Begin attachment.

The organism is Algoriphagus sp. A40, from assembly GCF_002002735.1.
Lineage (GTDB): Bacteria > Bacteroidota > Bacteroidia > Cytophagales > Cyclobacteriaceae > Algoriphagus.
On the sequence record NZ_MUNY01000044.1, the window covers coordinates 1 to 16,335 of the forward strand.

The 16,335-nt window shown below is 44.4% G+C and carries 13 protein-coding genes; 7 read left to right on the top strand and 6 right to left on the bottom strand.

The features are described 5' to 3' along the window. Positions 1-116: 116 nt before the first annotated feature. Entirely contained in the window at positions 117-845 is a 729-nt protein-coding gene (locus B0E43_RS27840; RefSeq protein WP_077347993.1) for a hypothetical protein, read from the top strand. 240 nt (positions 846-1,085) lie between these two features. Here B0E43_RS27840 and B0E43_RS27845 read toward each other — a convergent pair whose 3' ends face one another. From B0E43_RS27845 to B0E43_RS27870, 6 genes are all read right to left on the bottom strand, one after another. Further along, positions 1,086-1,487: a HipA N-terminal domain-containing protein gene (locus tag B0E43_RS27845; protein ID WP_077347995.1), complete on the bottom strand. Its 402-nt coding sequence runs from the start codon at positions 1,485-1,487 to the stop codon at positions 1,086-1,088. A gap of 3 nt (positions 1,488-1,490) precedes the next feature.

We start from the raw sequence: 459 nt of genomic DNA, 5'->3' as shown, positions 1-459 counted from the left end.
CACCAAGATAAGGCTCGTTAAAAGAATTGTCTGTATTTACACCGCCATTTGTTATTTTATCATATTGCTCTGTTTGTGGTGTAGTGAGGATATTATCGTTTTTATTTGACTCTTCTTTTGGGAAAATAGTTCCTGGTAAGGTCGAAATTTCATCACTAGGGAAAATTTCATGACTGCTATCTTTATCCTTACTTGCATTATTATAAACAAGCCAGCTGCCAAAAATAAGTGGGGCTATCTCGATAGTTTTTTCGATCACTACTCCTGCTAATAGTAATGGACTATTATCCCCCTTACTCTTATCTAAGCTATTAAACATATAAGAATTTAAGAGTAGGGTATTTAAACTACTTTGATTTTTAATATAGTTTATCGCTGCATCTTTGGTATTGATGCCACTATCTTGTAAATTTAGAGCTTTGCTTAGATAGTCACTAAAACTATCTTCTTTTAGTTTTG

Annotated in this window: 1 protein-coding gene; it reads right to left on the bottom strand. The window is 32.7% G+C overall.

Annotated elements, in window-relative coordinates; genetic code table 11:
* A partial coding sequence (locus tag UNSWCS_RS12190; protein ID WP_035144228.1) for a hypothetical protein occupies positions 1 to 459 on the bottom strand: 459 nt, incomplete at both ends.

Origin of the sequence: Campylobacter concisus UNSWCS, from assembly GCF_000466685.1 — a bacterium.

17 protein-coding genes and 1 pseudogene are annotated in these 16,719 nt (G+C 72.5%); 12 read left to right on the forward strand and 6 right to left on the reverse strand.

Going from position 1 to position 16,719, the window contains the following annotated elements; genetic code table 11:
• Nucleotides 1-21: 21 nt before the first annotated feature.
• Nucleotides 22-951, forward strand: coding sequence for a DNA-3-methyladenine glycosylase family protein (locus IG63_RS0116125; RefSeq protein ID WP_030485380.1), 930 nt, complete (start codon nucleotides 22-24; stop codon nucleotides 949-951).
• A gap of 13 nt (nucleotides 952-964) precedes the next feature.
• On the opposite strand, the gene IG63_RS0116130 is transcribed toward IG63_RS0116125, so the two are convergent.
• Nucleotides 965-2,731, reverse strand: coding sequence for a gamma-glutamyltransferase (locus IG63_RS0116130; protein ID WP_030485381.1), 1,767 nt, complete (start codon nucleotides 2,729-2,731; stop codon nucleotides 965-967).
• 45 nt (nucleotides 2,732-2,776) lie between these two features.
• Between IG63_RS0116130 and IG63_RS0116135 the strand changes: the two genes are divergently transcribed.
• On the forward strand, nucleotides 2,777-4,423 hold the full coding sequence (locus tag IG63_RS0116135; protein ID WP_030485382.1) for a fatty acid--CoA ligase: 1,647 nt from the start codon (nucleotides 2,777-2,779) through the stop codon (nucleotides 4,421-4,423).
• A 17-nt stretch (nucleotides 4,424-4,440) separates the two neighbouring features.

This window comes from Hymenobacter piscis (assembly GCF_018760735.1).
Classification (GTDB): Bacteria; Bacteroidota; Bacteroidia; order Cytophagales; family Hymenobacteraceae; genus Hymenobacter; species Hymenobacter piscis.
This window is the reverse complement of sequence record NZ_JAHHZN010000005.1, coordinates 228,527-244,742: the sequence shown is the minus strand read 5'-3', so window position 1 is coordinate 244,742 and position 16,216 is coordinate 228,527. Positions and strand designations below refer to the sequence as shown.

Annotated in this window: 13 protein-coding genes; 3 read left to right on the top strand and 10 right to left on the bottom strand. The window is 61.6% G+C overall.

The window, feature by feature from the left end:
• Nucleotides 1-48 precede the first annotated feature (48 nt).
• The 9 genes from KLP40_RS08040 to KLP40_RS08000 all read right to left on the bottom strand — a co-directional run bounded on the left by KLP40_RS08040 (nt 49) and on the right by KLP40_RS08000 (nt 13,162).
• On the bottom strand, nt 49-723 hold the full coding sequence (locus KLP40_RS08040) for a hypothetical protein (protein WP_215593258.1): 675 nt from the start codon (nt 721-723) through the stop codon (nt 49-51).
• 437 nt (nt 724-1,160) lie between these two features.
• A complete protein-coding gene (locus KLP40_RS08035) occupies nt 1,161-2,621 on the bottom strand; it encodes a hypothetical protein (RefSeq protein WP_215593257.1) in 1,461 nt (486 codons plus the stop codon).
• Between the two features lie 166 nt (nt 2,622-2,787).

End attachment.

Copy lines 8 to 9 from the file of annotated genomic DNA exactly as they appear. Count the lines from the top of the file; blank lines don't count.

Annotated in this window: 1 protein-coding gene; it reads right to left on the bottom strand. The window is 32.7% G+C overall.

Annotated elements, in window-relative coordinates; genetic code table 11: